“Markus showed us how to find meaning in suffering”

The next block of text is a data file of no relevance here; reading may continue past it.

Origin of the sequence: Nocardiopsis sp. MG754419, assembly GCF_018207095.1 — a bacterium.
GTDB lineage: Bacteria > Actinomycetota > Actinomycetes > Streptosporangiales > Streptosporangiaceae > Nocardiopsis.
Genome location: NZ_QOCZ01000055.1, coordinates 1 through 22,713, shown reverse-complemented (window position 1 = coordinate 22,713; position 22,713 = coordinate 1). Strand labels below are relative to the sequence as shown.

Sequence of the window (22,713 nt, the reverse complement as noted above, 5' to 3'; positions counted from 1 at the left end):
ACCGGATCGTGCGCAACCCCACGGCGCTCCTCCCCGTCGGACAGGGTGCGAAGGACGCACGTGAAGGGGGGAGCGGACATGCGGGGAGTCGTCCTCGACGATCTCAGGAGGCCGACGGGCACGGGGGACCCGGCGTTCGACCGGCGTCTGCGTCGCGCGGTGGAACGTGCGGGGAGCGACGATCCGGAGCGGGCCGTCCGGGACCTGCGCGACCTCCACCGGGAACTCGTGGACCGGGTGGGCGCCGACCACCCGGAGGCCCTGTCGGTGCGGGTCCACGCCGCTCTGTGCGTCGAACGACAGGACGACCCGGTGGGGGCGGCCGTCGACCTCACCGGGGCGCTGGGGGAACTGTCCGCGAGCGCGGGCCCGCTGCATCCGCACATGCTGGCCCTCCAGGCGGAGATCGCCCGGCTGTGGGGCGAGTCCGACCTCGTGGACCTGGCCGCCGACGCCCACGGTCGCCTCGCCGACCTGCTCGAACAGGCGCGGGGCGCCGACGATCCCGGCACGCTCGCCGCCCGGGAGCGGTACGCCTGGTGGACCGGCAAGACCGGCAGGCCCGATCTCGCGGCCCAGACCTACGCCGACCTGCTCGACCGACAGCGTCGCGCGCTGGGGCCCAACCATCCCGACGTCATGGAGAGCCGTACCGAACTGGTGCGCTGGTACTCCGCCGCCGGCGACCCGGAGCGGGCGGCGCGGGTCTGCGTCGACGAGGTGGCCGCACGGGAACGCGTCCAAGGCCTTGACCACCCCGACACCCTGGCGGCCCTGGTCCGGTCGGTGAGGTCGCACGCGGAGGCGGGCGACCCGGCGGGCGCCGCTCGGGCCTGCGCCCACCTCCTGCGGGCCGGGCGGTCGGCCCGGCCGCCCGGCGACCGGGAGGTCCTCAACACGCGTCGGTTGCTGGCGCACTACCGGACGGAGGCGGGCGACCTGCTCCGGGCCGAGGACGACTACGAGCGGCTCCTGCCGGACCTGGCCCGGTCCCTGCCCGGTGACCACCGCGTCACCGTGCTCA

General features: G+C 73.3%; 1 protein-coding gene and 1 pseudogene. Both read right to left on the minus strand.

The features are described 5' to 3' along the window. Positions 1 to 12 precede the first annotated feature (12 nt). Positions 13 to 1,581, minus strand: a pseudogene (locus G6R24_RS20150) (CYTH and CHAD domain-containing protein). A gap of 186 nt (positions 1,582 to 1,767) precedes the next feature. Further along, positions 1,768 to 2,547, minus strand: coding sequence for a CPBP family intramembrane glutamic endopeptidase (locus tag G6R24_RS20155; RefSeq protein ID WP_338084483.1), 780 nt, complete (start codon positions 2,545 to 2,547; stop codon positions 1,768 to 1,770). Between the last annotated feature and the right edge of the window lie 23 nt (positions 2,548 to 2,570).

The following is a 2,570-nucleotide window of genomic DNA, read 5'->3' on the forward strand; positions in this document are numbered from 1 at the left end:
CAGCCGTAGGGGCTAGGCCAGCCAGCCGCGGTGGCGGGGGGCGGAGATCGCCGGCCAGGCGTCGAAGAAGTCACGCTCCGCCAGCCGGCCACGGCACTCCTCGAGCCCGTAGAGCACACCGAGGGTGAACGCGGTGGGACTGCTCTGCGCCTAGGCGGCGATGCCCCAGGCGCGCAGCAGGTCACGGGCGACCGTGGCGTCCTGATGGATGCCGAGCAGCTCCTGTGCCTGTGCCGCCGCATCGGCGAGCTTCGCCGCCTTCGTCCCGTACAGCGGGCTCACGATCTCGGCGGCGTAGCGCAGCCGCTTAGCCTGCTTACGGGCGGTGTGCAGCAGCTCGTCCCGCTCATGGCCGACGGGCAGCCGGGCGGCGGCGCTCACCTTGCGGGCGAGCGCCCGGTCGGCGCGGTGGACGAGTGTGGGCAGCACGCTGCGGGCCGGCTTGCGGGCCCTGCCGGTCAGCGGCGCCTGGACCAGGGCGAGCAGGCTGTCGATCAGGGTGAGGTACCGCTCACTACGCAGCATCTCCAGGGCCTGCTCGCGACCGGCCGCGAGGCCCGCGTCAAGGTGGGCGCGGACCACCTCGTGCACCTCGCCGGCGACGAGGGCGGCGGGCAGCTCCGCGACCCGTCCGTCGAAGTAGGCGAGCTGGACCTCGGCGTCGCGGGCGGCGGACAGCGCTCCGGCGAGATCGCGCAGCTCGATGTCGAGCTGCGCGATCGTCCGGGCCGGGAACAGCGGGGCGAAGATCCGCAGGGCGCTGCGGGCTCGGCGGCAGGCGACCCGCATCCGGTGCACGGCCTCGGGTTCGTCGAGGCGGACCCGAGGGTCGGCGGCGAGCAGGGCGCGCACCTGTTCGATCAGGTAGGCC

On Nov. 25, 2022, Mike and Jennifer Schouten testified before the Parliamentary Committee that is considering expanding euthanasia to children **** On May 29, 2022 Markus Schouten was promoted to be with His Lord, at the age of 18 and after battling cancer for over a year. Just six months later, his parents Mike and Jennifer had the very difficult job of appearing before the Special Joint Committee on Medical Assistance in Dying, in Canada’s Parliament, to share their story of walking with Markus through his suffering and death, and to urge our leaders to promote care for those suffering, rather than aid them with, and encourage them towards, suicide. They were the final witnesses to appear before this group of MPs and Senators, and their presentation made quite the impression, as they received questions for the next 45 minutes. We highly recommend you take the time to watch it. We reached out to Mike and Jennifer the following week to ask them about this experience. **** How did you get invited to share Markus’ and your family’s story with this Parliamentary committee? In April 2022 we sent in a written submission to the committee. At the time we had exhausted all treatment for cure and were focused on quality of life for Markus. We sent in the submission in consultation with Markus and with his blessing to use our experience as we were able to impact the current cultural conversations about euthanasia and assisted suicide. The invitation to appear before the committee came as a reply to our emailed submission in April. We had about ten days notice, but it came as quite a surprise to us. Was it a difficult decision for you  to agree to this? There was some initial excitement about this opportunity that God had put before us, but quickly we began to relive those last days with Markus and this brought up the variety of emotions of his suffering and death. It was only with the help of God, and the prayers of the saints carrying us along that we were able to push through. What were some of your hopes or goals with doing this? Even prior to the invitation we were having more frequent discussions about suffering and how we (as Christians and as a country) have so much to learn about suffering well. The main focus we had as we prepared for the presentation was to present a Christian perspective on suffering and death, with the purpose of ensuring the committee members had to wrestle with their own pre-existing worldviews on euthanasia and assisted suicide. While we were there to speak into the conversation about expanding this to minors, we purposefully framed some of our remarks in such a way as they would apply to all aspects of the euthanasia debate. You  had to endure a lot of questions from the MPs and Senators, some of which would likely have hurt. How did you feel about the questions that you were asked? We were surprised that they asked so many questions. Quite honestly we were preparing as though we might only receive one or two questions from sympathetic committee members, with those opposed to our perspective not giving us more opportunities to repeatedly emphasize our message. That so many MPs and Senators wanted to question us just meant we could speak truth to them in different ways each time. You shared that “Markus showed us how to find meaning in suffering.” Can you share any advice with others who are in the midst of suffering in similar ways right now, or perhaps will face this in the future? Suffering is hard and it looks different for everyone. Even though God has taken our family through the furnace of suffering (Isaiah 48:10) we have much to learn. Perhaps the most helpful advice we received early on in Markus’ cancer journey was the virtue of submission. Submitting to God’s will, especially when it appears His will is to go through a very hard season, and the only thing we (humanly speaking) want to do is flee from it, is challenging. Yet, through the power of our Saviour Jesus who has gone before us in traveling the road of suffering, we can submit to God’s will. This is not only right, it is liberating; it allows the sufferer to give his/her afflictions over to God and live in the assurance that He will carry us in the arms of Jesus, come what may. The love and hope that you have for Markus and our Lord radiated through your presentation and answers. Did you sense a spiritual battle being fought? Do you have any indication as to how your presentation went over? Absolutely. The most challenging part of the time we spent in the committee meeting was the spiritual component. The antithesis was palpable and became more apparent the more questions that were asked. The Senators, in particular, clearly had their minds made up and were trying their best to have us agree that even though it wasn’t something we would support, we should support it for others. We had a few committee members thank us personally immediately after the meeting. Since then we have reached out via email to all those who had questions for us and can thankfully share that one of the more strident members expressed that it helped her “think through the tough stuff.” What would you like to see Christians doing in the face of Parliament’s study into expanding euthanasia to minors? We need to be in prayer for the testimony of witnesses to touch the hearts and minds of the committee members. While our testimony was unique in that it was the only personal story to come before the committee, there were many other witnesses who cautioned the committee in expanding euthanasia to minors. Please pray that God would work through all the evidence before the committee with the result being that they recognize the dangers in making euthanasia available to children. There is still much opportunity to impact the recommendations that the Special Joint Committee will be drafting. They plan to have their report concluded by February 17, 2023 and we would encourage Christians to communicate to both their MP as well as the committee members before then. This can be done using ARPA Canada’s EasyMail system or by visiting the committee website where you can find contact information for all the members. Is there anything else you wish to share with RP’s readers? We are so appreciative for the many people who have reached out to us with words of encouragement and prayers on our behalf. We truly felt carried by your prayers. If God is for us, who can be against us? (Romans 8:31) **** Presentation to the Special Joint Committee on MAiD A transcript of Mike and Jennifer's 9-minute presentation to the Special Joint Committee on Medical Assistance in Dying (MAiD) follows. You can also watch their presentation, and the question and answer period, in the hour-long video below. JENNIFER: This is our dear son Markus. On February 26, 2021 Markus was diagnosed with Ewing sarcoma, an aggressive form of bone cancer. After 20 rounds of chemotherapy, 25 rounds of radiation, numerous surgeries, including the replacement of his entire upper right arm with an internal prosthetic, we made the decision with Markus and his doctors to end treatment for cure and focus on quality of life. Markus’ care was then transferred from BC Children’s Hospital to Canuck Place Children’s Hospice. The palliative and hospice care Markus received at our home was focused on addressing his suffering and valuing his dignity. The doctors and nurses knew his days would be short, and their efforts ensured that the days he had left were lived well. Markus wanted to die at home, surrounded by his family. But he also didn’t want to experience the intense pain and suffering that he knew would come as his lungs filled with tumours. On what turned out to be his last Friday, nurse Shana assessed Markus and said, “His time is short.” She advised us to take the window we still had for Markus to be transported to Canuck Place Hospice in Vancouver. With the increased intensity of his care we agreed. Our whole family was together at the hospice, and as we entered the evening it appeared that Markus would only last a few more hours. As each of his siblings said good night to Markus, he told them he loved them, and said, “See you in paradise.” Mike and I didn’t sleep at all but took turns sitting beside Markus. The nurses maintained his medication and Markus assured us that he was very comfortable and not in any pain. At one point he said to me, “This is how I hoped it would be.” As dawn arrived we realized that God had another day in store for Markus. Early that morning Markus’ friends arrived at the hospice and together they cried, laughed, and prayed. That afternoon both of Markus’ sets of grandparents also came to say goodbye. By early Sunday morning Markus was non-responsive and his breathing had become a lot more shallow. Just before 2:30 that afternoon Markus’ breathing slowed and with each of us around his bedside he took his final peaceful breaths and Markus’ soul departed from his broken body. MIKE: Markus died 6 months ago, on May 29, 2022, only 15 months after his diagnosis. If he was here today his appeal to you would be to not expand euthanasia to minors, for two reasons. Earlier this month it was reported in the news that CAMAP, the Canadian Association of MAiD Assessors and Providers, is recommending that physicians have an obligation to bring up medical assistance in dying with patients who meet eligibility requirements. As Jennifer just shared, Markus met the eligibility requirements. This means that if euthanasia is extended to minors, the day will come when families just like ours, sitting with their dying children, will feel an obligation to end the suffering of their child by having a doctor euthanize him or her. Dear committee members, we recommend against the expansion of euthanasia because by giving some minors the right to request, you put all minors and their families in a position where they are obliged to consider. If that happened to Markus the message heard would have been clear: we don’t think your life is worth living and if you want we can end it for you. The second reason we recommend you don’t extend MAiD to minors is because by doing so you eliminate unimaginably beautiful experiences. When we went to the Canuck Place Hospice, we didn’t know how long Markus would live. We hadn’t even wanted to go the hospice initially, but being there allowed us to embrace each moment we had with him, and him with us. If euthanasia becomes available to minors then that Friday night when we thought Markus was going to go… after we’d all had our time with him to say our goodbyes… It would seem like the thing to do right? “It’s time,” the nurse would say. “It’s the compassionate thing to do. You’ve all said your goodbyes… he doesn’t have to suffer anymore…he should go now,” the nurse would say. But, then we wouldn’t have had Saturday…a most beautiful day filled with precious memories. We suffered much with Markus, and we miss him terribly. But Markus showed us all how to find meaning in suffering and was thankful for each day God gave to him. It is our heartfelt recommendation to this committee, on behalf of Markus and our family, that you do not extend MAiD to minors and instead focus on providing the necessary palliative and hospice resources to ensure the best quality of living, even when someone is dying....